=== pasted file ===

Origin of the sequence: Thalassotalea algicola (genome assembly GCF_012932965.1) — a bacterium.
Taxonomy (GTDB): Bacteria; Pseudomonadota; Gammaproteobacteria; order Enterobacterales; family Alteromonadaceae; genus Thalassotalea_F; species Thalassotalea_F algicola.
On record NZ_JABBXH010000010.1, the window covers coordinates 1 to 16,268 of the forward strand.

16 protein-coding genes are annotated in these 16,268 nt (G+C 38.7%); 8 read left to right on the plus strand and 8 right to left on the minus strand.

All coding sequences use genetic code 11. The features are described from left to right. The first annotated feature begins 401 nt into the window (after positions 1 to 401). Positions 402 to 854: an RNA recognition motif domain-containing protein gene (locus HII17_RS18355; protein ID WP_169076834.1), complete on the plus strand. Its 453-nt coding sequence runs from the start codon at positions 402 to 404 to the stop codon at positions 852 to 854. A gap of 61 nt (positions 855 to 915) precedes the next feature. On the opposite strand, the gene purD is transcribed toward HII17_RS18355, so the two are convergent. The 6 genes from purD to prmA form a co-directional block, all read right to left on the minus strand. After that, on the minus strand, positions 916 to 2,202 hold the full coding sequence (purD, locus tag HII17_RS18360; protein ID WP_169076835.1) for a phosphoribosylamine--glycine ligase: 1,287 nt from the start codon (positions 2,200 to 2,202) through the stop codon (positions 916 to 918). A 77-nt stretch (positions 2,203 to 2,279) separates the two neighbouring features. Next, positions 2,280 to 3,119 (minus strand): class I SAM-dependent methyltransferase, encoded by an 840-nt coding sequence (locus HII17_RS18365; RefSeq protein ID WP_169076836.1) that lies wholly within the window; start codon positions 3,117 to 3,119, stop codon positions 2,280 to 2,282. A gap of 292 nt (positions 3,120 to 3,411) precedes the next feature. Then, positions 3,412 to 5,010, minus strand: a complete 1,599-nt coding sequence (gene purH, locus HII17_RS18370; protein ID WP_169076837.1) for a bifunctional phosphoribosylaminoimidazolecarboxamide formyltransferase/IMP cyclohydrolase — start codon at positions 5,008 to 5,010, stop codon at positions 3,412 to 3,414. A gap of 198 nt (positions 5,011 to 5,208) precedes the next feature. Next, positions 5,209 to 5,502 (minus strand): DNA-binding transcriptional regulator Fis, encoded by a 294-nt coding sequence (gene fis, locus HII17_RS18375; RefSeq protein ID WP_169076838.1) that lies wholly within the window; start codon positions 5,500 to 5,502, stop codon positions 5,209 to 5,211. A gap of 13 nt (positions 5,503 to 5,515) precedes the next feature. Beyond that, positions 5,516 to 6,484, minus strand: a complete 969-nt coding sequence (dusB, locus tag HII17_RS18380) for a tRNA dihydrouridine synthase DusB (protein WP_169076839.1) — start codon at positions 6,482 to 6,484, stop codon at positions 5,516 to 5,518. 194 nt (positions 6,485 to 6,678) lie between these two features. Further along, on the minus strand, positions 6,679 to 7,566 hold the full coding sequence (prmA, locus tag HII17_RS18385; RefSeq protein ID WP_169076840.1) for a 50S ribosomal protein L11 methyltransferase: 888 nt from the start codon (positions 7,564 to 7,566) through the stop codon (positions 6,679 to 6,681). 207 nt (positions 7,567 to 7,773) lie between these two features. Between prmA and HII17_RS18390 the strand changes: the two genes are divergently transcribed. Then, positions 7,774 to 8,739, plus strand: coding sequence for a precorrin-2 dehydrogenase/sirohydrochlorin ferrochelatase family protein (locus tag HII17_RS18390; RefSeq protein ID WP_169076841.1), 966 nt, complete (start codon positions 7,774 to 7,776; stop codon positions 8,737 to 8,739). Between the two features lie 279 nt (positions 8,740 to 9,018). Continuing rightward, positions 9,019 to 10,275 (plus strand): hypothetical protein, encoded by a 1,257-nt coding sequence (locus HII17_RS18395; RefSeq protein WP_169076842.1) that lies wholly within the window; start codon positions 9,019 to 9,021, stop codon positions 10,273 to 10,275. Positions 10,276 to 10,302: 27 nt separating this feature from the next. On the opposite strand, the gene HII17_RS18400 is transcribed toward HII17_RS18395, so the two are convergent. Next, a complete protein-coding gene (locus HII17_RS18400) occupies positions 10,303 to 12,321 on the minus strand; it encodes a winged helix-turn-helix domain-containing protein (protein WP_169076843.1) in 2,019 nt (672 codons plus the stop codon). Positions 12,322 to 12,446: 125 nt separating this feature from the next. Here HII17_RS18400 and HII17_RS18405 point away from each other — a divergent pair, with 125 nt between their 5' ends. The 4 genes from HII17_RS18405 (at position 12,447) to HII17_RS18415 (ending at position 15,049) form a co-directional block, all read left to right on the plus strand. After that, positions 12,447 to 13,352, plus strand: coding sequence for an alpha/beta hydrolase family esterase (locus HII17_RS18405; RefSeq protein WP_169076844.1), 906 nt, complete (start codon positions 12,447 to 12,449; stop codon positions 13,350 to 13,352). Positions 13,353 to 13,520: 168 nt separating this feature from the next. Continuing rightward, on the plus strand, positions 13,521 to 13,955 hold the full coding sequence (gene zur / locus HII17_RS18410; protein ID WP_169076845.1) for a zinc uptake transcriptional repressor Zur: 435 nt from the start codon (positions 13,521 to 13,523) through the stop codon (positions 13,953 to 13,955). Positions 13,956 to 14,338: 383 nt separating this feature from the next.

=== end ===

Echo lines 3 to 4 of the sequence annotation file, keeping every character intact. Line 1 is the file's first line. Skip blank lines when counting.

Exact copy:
On record NZ_JABBXH010000010.1, the window covers coordinates 1 to 16,268 of the forward strand.

16 protein-coding genes are annotated in these 16,268 nt (G+C 38.7%); 8 read left to right on the plus strand and 8 right to left on the minus strand.